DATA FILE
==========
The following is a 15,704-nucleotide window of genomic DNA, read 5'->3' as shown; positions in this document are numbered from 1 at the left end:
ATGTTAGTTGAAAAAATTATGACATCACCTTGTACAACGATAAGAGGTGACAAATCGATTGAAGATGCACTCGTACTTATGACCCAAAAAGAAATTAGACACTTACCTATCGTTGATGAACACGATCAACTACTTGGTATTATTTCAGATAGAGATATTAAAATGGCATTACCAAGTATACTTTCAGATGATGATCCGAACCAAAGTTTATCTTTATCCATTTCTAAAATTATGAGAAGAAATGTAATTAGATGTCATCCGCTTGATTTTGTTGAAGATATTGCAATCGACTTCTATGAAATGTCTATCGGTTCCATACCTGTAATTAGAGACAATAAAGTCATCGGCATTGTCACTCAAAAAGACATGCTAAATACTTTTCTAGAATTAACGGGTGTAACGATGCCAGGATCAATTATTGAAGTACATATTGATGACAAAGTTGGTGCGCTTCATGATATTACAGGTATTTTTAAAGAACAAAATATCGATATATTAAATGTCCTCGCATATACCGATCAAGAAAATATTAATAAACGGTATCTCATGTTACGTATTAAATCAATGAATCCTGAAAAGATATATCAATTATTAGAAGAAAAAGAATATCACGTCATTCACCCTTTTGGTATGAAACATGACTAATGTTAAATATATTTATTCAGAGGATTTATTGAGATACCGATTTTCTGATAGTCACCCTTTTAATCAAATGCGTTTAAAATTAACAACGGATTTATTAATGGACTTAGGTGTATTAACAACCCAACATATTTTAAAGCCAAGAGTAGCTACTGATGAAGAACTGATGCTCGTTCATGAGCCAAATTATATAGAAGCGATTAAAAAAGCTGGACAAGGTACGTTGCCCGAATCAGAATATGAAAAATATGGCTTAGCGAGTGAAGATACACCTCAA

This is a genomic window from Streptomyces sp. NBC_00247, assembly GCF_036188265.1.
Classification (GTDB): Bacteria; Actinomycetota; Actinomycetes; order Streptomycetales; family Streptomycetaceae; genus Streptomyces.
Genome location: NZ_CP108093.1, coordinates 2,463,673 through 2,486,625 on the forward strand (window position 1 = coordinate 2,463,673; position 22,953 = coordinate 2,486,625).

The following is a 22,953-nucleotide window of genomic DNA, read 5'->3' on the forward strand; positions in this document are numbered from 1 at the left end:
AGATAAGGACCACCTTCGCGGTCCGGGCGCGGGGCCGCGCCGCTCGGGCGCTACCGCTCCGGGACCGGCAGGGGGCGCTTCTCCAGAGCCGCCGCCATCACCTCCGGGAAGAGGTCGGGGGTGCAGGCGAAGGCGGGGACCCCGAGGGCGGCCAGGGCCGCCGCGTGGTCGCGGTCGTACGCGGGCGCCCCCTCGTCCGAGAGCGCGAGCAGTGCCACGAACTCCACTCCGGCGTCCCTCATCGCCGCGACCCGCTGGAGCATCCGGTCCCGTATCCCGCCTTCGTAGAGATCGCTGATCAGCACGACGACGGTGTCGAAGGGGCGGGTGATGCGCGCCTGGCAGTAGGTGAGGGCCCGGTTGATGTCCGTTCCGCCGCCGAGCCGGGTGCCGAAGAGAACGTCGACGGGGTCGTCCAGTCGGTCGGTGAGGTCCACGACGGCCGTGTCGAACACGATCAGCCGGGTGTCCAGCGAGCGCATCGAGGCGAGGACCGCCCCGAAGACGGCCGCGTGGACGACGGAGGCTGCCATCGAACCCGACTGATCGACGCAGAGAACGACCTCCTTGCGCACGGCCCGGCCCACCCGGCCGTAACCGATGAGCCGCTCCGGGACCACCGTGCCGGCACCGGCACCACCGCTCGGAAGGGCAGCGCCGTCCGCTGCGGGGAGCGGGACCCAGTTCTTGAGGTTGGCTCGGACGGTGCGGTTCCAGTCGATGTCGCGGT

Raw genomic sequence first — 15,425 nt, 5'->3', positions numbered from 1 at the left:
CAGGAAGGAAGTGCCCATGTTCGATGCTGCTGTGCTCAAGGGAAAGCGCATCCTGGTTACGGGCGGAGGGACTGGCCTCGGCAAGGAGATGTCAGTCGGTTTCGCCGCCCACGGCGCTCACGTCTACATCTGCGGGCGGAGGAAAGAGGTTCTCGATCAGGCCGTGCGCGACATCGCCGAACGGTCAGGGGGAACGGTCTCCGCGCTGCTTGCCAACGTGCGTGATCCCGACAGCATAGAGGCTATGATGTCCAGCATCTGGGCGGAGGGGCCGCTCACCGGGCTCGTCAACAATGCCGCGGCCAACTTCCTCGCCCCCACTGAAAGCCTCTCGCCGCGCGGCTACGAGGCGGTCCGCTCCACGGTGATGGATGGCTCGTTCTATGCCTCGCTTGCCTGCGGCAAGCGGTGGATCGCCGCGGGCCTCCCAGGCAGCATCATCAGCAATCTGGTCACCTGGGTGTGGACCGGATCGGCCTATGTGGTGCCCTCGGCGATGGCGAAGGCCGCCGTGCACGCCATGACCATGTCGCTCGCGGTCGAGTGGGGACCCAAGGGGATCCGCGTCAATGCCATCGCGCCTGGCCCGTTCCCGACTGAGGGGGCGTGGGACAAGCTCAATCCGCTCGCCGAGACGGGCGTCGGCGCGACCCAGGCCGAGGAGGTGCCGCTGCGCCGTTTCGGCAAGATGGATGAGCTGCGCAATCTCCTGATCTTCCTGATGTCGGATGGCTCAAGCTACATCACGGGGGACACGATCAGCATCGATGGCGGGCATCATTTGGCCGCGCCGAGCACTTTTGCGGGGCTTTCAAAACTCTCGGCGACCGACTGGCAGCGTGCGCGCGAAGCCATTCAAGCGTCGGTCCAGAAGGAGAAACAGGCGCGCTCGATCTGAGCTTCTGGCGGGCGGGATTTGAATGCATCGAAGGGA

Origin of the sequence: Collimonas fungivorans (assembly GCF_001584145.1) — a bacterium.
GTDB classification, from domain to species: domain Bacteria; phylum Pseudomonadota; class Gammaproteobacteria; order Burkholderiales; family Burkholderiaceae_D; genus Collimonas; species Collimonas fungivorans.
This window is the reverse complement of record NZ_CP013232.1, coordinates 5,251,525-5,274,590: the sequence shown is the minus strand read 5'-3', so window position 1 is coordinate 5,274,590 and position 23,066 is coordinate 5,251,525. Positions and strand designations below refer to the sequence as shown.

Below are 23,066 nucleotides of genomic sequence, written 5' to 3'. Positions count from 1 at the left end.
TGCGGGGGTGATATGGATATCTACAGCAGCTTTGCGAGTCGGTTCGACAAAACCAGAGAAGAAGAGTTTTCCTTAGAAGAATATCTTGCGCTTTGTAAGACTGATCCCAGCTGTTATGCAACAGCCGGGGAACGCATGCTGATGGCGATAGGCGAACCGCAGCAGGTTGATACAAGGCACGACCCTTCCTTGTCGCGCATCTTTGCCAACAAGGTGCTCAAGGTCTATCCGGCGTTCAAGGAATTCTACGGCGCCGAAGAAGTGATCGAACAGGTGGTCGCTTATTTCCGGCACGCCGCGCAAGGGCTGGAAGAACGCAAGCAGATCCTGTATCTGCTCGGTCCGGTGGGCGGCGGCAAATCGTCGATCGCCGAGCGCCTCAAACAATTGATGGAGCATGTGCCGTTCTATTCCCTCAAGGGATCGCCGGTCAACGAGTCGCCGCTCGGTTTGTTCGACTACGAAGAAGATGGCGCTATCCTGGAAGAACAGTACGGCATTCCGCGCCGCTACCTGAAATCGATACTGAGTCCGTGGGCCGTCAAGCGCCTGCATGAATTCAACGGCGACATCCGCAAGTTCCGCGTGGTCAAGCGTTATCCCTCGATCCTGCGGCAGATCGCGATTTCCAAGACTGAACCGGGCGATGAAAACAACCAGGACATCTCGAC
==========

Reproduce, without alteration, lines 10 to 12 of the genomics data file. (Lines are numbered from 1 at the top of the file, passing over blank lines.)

Origin of the sequence: Collimonas fungivorans (assembly GCF_001584145.1) — a bacterium.
GTDB classification, from domain to species: domain Bacteria; phylum Pseudomonadota; class Gammaproteobacteria; order Burkholderiales; family Burkholderiaceae_D; genus Collimonas; species Collimonas fungivorans.
This window is the reverse complement of record NZ_CP013232.1, coordinates 5,251,525-5,274,590: the sequence shown is the minus strand read 5'-3', so window position 1 is coordinate 5,274,590 and position 23,066 is coordinate 5,251,525. Positions and strand designations below refer to the sequence as shown.